- The D3 team has often said that they were going to recreate the mood and theme of D1 more than D2, and that they wanted to make D3 more of a horror game. I was dubious of this claim going into Blizzcon, but was pleasantly surprised by how horror-filled D3 is. The tone was set with gore and corpses in the very first scene. New players started off in a tiny encampment with just two NPCs. One of them was a talkative soldier, but the other was a silent meat wagon driver who spent his time endlessly shuffling between a wagon stacked high with bodies, from which he kept pulling corpses that he carried over and dumped onto a burning pyre. The animation was great, and the bodies were very well drawn as well. They looked like corpses, bloody and murdered ones.
- The mood continued as soon as a player moved out into the ruins of Tristram. The scenery was dark and oppressive, and no, the screenshots don’t at all do it justice. The floating, partially transparent mist looks so much better in the game than in the screenshots, where it just makes things look smudged and blurry. The black, gnarled trees, clusters of crows that flew away when the player got close enough to trigger them, dozens of ruined, blasted houses you could run through, bodies lying here and there, and small bunches of zombies to rout gave the area a great, creepy, doomed mood.
- Playing in the Blizzcon press room with crowds of journalists around, bright lights overhead, the only game sound through tinny headphones, and my attention mostly on gathering information, rather than enjoying myself, I didn’t feel any tension or atmosphere. I still enjoyed the visuals and theme, and found myself wishing I could play it at home, in a dark room with some candles burning, and the sound up high. It would be shivery. It will be shivery. I just hope Blizzard doesn’t have to tone down the gore and gruesome visuals too much, for the ratings boards.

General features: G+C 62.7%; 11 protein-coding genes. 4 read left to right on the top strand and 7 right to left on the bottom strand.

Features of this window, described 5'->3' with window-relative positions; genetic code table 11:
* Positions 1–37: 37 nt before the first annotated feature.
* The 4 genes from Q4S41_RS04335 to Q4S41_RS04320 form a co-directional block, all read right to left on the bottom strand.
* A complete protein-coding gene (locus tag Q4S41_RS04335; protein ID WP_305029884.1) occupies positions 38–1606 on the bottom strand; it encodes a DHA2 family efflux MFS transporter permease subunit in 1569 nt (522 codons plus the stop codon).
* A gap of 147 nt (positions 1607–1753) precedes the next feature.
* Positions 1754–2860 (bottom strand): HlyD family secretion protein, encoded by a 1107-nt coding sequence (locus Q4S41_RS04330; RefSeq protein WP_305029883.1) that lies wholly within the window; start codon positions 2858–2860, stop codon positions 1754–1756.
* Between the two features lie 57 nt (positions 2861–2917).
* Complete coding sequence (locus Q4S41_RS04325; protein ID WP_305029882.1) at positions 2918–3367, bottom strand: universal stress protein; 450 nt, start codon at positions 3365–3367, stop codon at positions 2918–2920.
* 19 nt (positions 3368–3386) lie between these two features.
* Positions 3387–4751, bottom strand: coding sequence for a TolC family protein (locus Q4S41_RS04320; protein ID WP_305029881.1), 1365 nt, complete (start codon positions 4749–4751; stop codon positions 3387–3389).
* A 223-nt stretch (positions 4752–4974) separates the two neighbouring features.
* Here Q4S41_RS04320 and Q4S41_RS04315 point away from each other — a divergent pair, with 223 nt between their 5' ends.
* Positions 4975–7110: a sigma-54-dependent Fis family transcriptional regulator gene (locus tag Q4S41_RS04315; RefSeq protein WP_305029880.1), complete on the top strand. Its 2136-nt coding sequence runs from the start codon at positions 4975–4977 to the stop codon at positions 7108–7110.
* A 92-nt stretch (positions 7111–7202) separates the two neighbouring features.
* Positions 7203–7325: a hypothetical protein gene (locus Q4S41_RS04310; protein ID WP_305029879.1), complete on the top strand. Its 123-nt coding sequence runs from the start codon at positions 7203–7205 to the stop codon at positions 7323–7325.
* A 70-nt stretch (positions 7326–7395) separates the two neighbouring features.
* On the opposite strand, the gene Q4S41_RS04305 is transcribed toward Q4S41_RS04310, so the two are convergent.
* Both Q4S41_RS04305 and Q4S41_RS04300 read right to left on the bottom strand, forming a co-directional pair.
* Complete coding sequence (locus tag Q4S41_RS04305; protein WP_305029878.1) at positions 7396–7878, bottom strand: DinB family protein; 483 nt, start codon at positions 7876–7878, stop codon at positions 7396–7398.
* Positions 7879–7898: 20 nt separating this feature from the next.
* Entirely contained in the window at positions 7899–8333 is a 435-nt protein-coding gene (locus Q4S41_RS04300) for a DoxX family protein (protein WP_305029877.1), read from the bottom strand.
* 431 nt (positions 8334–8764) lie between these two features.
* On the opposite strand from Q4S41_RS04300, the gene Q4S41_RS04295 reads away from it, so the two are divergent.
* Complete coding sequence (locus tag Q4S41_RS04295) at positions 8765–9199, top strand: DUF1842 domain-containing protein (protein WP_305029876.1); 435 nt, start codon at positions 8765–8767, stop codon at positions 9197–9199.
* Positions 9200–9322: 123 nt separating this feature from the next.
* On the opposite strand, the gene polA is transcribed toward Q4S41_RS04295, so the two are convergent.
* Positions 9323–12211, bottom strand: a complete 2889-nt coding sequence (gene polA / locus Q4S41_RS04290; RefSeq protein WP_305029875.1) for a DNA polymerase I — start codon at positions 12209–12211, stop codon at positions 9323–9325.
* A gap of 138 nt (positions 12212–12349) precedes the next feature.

- There were a number of nice set pieces elsewhere in Tristram that added to the mood. A human hand is seen at one point, clawing at the earth, before being yanked down into a dark cellar from which come horrible screams and a fountain of blood. Ghosts wander the streets, sobbing quietly and pathetically. Zombies are seen gnawing on corpses, and their moans and groans are very horror movie appropriate. The gruesome mood isn’t continued into the dungeon, but the design and graphics of the dungeon areas were very effective. They weren’t trying to be scary, but the monsters are so well animated and formed that they are threatening and very real. You want to destroy them, and even though the zombies you find early on are basically just walking experience pots, they’re loathsome and a little bit scary. I was again reminded of Diablo I, where even the weakest starting monsters were somewhat threatening, emotionally, if not from a survival standpoint.
- The death animations of the monsters are well done, and they’re very visceral and bloody. Normal deaths are quite messy, with body parts breaking off in gratuitous fashion and blood spilling, but the real fun comes from critical hit deaths. When monsters die from critical hit damage, (which happens quite often), they get an extra special death animation. They literally explode, in appropriate fashion for the type of damage that did them in. You’ll see frost on the shattered pieces, or lightning flickering along with an extra nova blast, or flames charring the chunks of meat, or gouts of blood from the corpse explosion like critical hits with physical damage. I was frequently impressed with how much blood spilled onto the floor during battles, and the ensanguinated stone and scattered arms, legs, heads, chunks of rib cage, and various internal organs left lying around after a big fight was just awesome. (In the game I mean. Not real life. Do not want FBI visit!)
- On the whole I was quite pleasantly surprised by the gruesome nature of D3. Much more than I’d expected, and more reminiscent of the mood of D1 than D2.
Screenshots seem to back up this appraisal, though we'll have to see more first hand descriptions of the game to know how well the D3 Team carries this approach through the entire game.
Gallery[edit | edit source]
Various images showing off the gore and terror in Diablo III. Probably don't send the link of this part to your mother.